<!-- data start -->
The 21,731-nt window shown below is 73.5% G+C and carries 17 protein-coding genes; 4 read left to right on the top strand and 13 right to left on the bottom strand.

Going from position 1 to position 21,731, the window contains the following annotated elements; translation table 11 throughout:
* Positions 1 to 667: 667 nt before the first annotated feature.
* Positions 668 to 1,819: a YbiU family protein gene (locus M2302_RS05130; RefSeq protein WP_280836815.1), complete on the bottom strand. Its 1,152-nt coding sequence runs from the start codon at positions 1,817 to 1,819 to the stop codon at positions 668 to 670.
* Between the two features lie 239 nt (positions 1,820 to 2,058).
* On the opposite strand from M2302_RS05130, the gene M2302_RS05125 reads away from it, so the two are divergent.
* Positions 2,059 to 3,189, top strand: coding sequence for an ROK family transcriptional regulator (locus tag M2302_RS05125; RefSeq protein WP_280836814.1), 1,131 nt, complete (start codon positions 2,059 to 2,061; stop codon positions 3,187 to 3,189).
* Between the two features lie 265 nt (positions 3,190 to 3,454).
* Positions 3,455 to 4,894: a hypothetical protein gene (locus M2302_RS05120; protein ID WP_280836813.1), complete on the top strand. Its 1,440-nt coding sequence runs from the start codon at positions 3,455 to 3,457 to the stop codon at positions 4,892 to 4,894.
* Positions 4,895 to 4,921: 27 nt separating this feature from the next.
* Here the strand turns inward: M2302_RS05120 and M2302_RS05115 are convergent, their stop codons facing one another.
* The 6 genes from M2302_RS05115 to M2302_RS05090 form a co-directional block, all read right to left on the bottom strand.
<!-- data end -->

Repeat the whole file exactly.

The 21,731-nt window shown below is 73.5% G+C and carries 17 protein-coding genes; 4 read left to right on the top strand and 13 right to left on the bottom strand.

Going from position 1 to position 21,731, the window contains the following annotated elements; translation table 11 throughout:
* Positions 1 to 667: 667 nt before the first annotated feature.
* Positions 668 to 1,819: a YbiU family protein gene (locus M2302_RS05130; RefSeq protein WP_280836815.1), complete on the bottom strand. Its 1,152-nt coding sequence runs from the start codon at positions 1,817 to 1,819 to the stop codon at positions 668 to 670.
* Between the two features lie 239 nt (positions 1,820 to 2,058).
* On the opposite strand from M2302_RS05130, the gene M2302_RS05125 reads away from it, so the two are divergent.
* Positions 2,059 to 3,189, top strand: coding sequence for an ROK family transcriptional regulator (locus tag M2302_RS05125; RefSeq protein WP_280836814.1), 1,131 nt, complete (start codon positions 2,059 to 2,061; stop codon positions 3,187 to 3,189).
* Between the two features lie 265 nt (positions 3,190 to 3,454).
* Positions 3,455 to 4,894: a hypothetical protein gene (locus M2302_RS05120; protein ID WP_280836813.1), complete on the top strand. Its 1,440-nt coding sequence runs from the start codon at positions 3,455 to 3,457 to the stop codon at positions 4,892 to 4,894.
* Positions 4,895 to 4,921: 27 nt separating this feature from the next.
* Here the strand turns inward: M2302_RS05120 and M2302_RS05115 are convergent, their stop codons facing one another.
* The 6 genes from M2302_RS05115 to M2302_RS05090 form a co-directional block, all read right to left on the bottom strand.